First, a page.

ission as brigadier-general on November 8, 1864. His service was not again interrupted by wounds. He was with his men in the trenches near Petersburg, led them at Hatcher's Run, High bridge and Farmville, and at Appomattox. Though the remnants of his brigade, the Eighth, Ninth, Tenth, Eleventh, Thirteenth and Fourteenth regiments, hardly equaled the number of one full regiment, it was one of the largest and most efficient brigades in the army. Returning home, he resumed practice at Jacksonville, Ala., and was chosen to the State senate in 1865. In this capacity he served until the reconstruction measures were put in force. He has attended to his professional business, keeping out of politics. One of his brothers, Lieut.-Col. George Hoke Forney, of the First Confederate battalion, fell at the Wilderness, at the age of twenty-eight. Maj. Daniel P. Forney, of the Second Alabama, is an elder brother, and Capt. Alexander Brevard Forney, who in 1847 represented Lowndes county in the
Port Royal (South Carolina, United States) (search for this): chapter 9
re his arm was shattered by a ball, being broken in the same place as at Williamsburg. Another ball, which struck him after he had fallen, carried away one-third of his heel-bone. This was his severest wound. On the retreat from Gettysburg it was necessary to leave him behind. He fell into the hands of the enemy and remained a prisoner for thirteen months. He was one of the officers selected to be put on Morris island, under range of the Confederate batteries, and was carried as far as Port Royal for that purpose. But matters were adjusted between the belligerents so that this so-called retaliatory measure was not carried into effect in his case. Being exchanged, though still on crutches, he reported for duty and was placed in charge of Wilcox's Alabama brigade, Mahone's division, A. P. Hill's corps, receiving his commission as brigadier-general on November 8, 1864. His service was not again interrupted by wounds. He was with his men in the trenches near Petersburg, led them at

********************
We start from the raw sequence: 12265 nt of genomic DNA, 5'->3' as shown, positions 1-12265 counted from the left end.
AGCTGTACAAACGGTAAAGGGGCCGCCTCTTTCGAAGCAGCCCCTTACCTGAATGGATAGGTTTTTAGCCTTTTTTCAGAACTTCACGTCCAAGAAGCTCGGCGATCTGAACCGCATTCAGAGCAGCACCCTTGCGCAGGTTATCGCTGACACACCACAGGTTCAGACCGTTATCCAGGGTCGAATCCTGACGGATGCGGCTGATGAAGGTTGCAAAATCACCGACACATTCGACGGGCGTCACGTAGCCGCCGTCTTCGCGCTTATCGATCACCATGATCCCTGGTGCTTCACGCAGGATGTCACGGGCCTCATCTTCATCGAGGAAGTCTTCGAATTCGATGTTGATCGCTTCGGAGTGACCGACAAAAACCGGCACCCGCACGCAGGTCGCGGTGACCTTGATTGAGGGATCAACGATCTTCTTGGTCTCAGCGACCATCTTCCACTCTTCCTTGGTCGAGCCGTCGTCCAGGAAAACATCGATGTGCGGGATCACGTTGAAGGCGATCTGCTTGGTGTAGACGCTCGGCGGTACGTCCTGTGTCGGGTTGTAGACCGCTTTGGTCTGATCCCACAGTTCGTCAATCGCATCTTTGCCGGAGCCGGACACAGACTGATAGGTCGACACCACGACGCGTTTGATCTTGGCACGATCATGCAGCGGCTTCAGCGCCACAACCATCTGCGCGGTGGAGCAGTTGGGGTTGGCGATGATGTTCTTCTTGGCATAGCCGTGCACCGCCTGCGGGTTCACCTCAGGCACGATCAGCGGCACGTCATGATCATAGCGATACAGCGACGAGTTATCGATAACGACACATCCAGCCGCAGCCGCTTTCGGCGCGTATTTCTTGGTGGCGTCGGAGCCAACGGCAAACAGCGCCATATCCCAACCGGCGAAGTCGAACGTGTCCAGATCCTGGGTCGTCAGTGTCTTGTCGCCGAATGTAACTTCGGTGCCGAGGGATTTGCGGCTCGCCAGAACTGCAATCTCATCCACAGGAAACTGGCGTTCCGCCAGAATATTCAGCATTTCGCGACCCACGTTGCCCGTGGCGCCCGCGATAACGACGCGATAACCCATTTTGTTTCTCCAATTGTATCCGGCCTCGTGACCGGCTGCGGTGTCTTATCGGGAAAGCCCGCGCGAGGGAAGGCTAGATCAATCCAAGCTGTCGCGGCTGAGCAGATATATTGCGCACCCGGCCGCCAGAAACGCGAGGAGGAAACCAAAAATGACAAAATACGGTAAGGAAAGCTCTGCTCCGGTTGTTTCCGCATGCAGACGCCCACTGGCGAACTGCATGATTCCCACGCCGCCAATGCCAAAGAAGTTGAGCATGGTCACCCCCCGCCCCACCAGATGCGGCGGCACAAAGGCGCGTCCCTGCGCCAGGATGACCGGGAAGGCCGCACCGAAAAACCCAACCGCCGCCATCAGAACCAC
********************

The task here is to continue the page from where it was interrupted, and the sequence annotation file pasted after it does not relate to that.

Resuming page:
Spanish Fort (Alabama, United States) (search for this): chapter 9
mbling of the Confederate line reached his brigade he withdrew, under the destructive fire of eighteen guns, and took position as rear-guard across the pike. At Franklin a portion of his brigade was sacrificed in covering the retreat of General Gibson across the Harpeth river, and on the south side the brigade fought during the day as rear-guard under his command and that of Col. Bush Jones. Early in 1865 he and his brigade were sent to Mobile, and during the early part of the siege of Spanish Fort, Holtzclaw's and Ector's brigades relieved Thomas' Alabama reserves in the trenches. During the valorous defense of that post he commanded the left wing of the little army, Colonel Jones commanding his brigade, and was warmly commended for his services by General Gibson. Retreating to Meridian, after the fall of Mobile, he was paroled, with the army of Gen. Richard Taylor, in May, 1865. Returning then to Montgomery, he again took up the practice of law. In 1868 he was a delegate to the
Cumberland Gap (Tennessee, United States) (search for this): chapter 9